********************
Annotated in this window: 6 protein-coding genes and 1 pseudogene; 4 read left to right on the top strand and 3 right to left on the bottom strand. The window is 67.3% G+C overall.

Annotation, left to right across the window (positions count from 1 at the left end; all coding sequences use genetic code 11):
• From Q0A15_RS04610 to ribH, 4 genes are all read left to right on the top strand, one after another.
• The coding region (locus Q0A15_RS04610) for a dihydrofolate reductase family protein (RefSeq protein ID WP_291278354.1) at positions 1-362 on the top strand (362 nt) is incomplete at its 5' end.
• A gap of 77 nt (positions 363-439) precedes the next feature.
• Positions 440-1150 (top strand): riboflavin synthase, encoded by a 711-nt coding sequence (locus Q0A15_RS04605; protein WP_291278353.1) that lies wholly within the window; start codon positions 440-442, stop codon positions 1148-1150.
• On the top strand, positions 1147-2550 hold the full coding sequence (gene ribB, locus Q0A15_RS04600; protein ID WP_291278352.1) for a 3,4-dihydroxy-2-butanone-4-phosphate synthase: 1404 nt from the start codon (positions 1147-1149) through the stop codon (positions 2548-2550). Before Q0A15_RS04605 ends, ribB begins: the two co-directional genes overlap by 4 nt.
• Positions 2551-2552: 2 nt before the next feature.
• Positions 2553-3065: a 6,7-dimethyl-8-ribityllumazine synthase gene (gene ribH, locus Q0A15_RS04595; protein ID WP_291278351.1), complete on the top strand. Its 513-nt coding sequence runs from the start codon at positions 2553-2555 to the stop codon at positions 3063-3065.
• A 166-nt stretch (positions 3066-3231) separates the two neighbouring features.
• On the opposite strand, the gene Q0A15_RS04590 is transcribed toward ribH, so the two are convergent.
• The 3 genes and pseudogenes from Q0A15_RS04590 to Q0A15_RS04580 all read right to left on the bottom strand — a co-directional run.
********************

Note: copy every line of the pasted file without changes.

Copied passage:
Annotated in this window: 6 protein-coding genes and 1 pseudogene; 4 read left to right on the top strand and 3 right to left on the bottom strand. The window is 67.3% G+C overall.

Annotation, left to right across the window (positions count from 1 at the left end; all coding sequences use genetic code 11):
• From Q0A15_RS04610 to ribH, 4 genes are all read left to right on the top strand, one after another.
• The coding region (locus Q0A15_RS04610) for a dihydrofolate reductase family protein (RefSeq protein ID WP_291278354.1) at positions 1-362 on the top strand (362 nt) is incomplete at its 5' end.
• A gap of 77 nt (positions 363-439) precedes the next feature.
• Positions 440-1150 (top strand): riboflavin synthase, encoded by a 711-nt coding sequence (locus Q0A15_RS04605; protein WP_291278353.1) that lies wholly within the window; start codon positions 440-442, stop codon positions 1148-1150.
• On the top strand, positions 1147-2550 hold the full coding sequence (gene ribB, locus Q0A15_RS04600; protein ID WP_291278352.1) for a 3,4-dihydroxy-2-butanone-4-phosphate synthase: 1404 nt from the start codon (positions 1147-1149) through the stop codon (positions 2548-2550). Before Q0A15_RS04605 ends, ribB begins: the two co-directional genes overlap by 4 nt.
• Positions 2551-2552: 2 nt before the next feature.
• Positions 2553-3065: a 6,7-dimethyl-8-ribityllumazine synthase gene (gene ribH, locus Q0A15_RS04595; protein ID WP_291278351.1), complete on the top strand. Its 513-nt coding sequence runs from the start codon at positions 2553-2555 to the stop codon at positions 3063-3065.
• A 166-nt stretch (positions 3066-3231) separates the two neighbouring features.
• On the opposite strand, the gene Q0A15_RS04590 is transcribed toward ribH, so the two are convergent.
• The 3 genes and pseudogenes from Q0A15_RS04590 to Q0A15_RS04580 all read right to left on the bottom strand — a co-directional run.